"Address by Rev. Geo. W. McDaniel, D. D. Pastor First Baptist Church Richmond, Va. At Funeral Services of Mr. James R. Goodloe".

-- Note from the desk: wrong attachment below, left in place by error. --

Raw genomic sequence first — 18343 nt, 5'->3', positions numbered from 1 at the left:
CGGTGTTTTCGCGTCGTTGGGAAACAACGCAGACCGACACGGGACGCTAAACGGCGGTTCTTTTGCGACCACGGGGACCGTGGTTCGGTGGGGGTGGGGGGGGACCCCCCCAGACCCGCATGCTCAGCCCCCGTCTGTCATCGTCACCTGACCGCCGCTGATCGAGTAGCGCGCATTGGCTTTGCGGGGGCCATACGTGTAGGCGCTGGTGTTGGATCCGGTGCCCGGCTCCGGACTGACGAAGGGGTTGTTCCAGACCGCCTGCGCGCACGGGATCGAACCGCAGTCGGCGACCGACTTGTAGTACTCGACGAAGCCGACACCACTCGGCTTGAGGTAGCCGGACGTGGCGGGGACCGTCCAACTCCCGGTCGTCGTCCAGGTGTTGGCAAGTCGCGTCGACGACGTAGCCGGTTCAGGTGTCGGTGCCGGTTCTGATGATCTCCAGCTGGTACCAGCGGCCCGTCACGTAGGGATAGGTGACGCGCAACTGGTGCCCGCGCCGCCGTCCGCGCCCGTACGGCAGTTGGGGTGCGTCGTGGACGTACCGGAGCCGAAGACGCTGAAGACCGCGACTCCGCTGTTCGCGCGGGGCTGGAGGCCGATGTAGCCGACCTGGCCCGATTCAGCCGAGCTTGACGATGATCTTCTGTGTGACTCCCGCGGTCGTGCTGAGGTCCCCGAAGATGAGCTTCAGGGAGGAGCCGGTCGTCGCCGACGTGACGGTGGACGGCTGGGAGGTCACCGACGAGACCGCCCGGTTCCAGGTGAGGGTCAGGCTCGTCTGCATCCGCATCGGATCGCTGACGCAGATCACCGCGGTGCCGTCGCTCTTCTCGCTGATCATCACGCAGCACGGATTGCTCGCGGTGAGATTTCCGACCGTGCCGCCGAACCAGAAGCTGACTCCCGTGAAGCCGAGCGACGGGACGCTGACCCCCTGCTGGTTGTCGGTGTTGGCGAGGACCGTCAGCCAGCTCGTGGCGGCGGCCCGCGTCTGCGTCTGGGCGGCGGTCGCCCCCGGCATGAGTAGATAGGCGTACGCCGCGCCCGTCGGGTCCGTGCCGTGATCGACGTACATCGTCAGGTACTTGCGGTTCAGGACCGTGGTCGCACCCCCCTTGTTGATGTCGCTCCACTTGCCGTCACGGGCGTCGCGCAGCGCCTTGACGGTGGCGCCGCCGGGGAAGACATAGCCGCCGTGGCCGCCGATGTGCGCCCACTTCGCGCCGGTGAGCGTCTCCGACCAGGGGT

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time of my residence in Virginia. These years have passed swiftly and the space of our acquaintance was all too brief for me, but I believe that I could spend hours relating stories that I have heard from "Uncle Jim." And who that ever heard him laugh can forget that indescribable, inimitable laughter. The valleys of Afton and Piedmont and Rockfish and the sun-kissed, snow-crowned peaks of the Blue Ridge will echo and re-echo with his laughter until the sounds of earth shall die on the echoless shore. If all his laughter and the laughter he has produced were gathered into one stream it would flow across the earth refreshing and brightening and blessing in its course. His original intellect and irrepressible humor combined to make him the center of every group in which he was placed. I venture the assertion that if we could assemble a select company of the philosophers and humorists of the world, this man would have been at home immediately in their company, and in a short while would have been instructing them with his philosophy and entertaining them with his humor. Dr. Hawthorne was his intimate friend for a half century, and was a man of wide travel and varied experience. He once said to me, "Jim Goodloe is the most original man I have ever known." Surely we never knew another just like him. WARM HEART. Beneath his convulsive laughter and behind all of his quaint philosophy beat a heart as noble as ever throbbed in a human breast. It required a great frame to hold so big a heart. Every timber at Afton was vocal with hospitality and every door and window breathed a welcome. Very tender was the tie that bound him to children. He never ceased to love them, nor they to love him. In 5